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First Microsoft Smartphone from Orange

The future's bright, the future's smart

Orange launched the world's first mobile phone running Microsoft Windows-powered Smartphone 2002 software yesterday evening at a truly global event at London's Old Billingsgate Fish Market.

Journalists and analysts from around the world gathered to see the unveiling of the Orange SPV, which stands for sound, pictures, video.

The phone looks to be one of the first true convergence devices, twinning wireless access to the internet with email and instant messaging capabilities, video and audio playback via Pocket Windows Media Player and synchronisation with desktop applications such as Outlook.

It features a colour screen, to make using these extra applications more appealing. Microsoft has also attempted to address the practicalities of using a phone keyboard to handle applications like email and messaging, allowing users to input and save standard messages as well as reply to emails using voice recordings.

The aim is to overcome the barriers that stood between WAP (wireless application protocol) and mass market acceptance by making the new features on this phone as simple to use as possible.

"We believe that only by making the wire-free experience truly intuitive will customers use such services. That’s why we have focused our efforts on a number of areas that are key to driving our data services, and made them easier for the customer to access and use," explains Richard Brennen, executive vice president for OrangeWorld and Brand.

The importance of pushing such extra data services for operators like Orange should not be underestimated. Brennan says that by 2005 the company expects data revenue to make up 25 percent of its total revenue. Indeed a recent report from Analysys claimed that the only way mobile operators can buck the stagnating market is to maximise the revenue it squeezes from existing customers.

Orange has priced the SPV competitively, and when it launches in the UK in two weeks time it will sport a price tag of just £179, with contract, plus a flat-rate fee of £6 for browsing and a small cost for downloading files.

This pricing structure has been hit upon to attract the widest range of users possible: "We want to attract consumers, and we think we'll get some of the youth market because of the price," says Brennan. The cost of browsing has also been kept low to encourage users to try it out. No doubt Orange is hoping that this latest raft of data products will prove as popular with the youth market as text messages.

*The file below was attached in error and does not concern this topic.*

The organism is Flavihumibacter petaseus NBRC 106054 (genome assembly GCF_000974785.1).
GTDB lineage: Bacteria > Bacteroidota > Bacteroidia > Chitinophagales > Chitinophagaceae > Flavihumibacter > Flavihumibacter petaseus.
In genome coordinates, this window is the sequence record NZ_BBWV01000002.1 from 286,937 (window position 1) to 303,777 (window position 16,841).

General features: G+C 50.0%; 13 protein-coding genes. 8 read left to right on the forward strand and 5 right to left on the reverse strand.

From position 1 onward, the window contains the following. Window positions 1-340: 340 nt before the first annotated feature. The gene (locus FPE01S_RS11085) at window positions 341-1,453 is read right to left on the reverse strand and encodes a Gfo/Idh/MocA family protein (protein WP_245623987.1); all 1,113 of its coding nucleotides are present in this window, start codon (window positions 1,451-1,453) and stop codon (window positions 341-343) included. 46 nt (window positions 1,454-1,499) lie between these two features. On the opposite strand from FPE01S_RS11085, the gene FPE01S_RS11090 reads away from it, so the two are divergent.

But it's not just consumers that Microsoft is hoping to attract with the Smartphone, as it also says it offers benefits to business customers. For example, a network administrator can download software to thousands of phones from a central control point, making it easier for companies to update and manage their mobile phone resource, said Juha Christensen, corporate vice president of Microsoft's Mobility Group.

"Phones are anarchy for a company. People buy their own and charge it to the company, then set them up to access email; it's very dangerous for a company. This gives the company control," Christensen said.

The Orange SPV is a triband model, so it will work in the States as well as Asia and Europe, and was manufactured in Taiwan by HTC (High Tech Computer). Orange has customised the Smartphone software to give it its own look and feel, but expect to see other devices sporting the OS soon.

"The carrier can customise the OS to what they want to sell. Phones to date have been very simple — you provide a voice service, SMS, and there was little the carrier could do to differentiate themselves. Now [carriers] can choose exactly what they want to offer their customers," Christensen said.

A whole raft of software and hardware add-ons to the Smartphone platform were also launched yesterday, including multiplayer JiveGames from Pixel, which allow you to play games such as backgammon and chess with others on the phone and VeriSign security to protect wireless connections on the phone, among many others.


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